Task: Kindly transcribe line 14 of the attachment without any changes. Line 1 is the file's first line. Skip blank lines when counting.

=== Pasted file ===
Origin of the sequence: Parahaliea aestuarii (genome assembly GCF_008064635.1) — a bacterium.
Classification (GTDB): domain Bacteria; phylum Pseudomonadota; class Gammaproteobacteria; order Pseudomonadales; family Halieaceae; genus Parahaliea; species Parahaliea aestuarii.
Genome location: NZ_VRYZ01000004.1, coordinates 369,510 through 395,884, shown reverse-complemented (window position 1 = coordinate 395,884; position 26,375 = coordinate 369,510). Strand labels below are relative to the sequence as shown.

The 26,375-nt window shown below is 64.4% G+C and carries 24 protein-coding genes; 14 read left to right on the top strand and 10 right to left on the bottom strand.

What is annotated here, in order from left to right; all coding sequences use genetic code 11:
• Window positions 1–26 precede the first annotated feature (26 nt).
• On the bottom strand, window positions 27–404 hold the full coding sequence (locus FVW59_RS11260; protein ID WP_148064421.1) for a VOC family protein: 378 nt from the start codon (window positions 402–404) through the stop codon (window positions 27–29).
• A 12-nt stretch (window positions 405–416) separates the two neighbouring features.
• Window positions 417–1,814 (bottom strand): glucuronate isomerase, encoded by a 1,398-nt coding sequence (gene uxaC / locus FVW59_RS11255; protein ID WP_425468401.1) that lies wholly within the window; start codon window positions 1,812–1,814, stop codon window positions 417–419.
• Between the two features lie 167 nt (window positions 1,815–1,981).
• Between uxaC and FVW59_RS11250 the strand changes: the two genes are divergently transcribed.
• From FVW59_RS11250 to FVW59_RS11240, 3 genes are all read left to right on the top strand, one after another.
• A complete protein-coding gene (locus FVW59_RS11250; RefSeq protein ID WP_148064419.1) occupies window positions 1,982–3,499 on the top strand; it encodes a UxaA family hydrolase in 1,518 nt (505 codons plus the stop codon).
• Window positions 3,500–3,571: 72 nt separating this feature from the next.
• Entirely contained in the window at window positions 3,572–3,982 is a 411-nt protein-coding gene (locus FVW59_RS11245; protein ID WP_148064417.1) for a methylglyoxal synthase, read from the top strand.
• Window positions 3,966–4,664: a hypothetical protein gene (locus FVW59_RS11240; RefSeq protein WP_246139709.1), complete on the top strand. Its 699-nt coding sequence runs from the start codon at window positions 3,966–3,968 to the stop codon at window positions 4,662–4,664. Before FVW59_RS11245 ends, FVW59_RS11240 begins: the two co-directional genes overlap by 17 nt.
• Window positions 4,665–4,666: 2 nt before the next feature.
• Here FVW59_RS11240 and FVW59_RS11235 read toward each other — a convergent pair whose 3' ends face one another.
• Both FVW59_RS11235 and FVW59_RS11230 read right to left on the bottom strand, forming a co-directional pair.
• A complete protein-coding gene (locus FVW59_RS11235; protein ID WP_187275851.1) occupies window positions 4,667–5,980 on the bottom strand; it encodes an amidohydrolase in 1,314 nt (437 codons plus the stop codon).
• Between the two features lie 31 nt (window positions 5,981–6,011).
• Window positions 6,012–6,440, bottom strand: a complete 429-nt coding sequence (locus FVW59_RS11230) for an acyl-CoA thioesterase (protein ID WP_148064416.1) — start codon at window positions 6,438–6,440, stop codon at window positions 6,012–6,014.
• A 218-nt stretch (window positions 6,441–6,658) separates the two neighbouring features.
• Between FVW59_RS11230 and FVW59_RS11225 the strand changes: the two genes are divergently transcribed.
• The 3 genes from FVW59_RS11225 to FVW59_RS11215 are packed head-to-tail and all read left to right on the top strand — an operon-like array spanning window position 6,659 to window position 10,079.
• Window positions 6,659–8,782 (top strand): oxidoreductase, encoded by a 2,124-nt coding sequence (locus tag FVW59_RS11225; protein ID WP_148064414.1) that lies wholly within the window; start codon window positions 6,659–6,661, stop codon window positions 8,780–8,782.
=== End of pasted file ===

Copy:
• Window positions 3,500–3,571: 72 nt separating this feature from the next.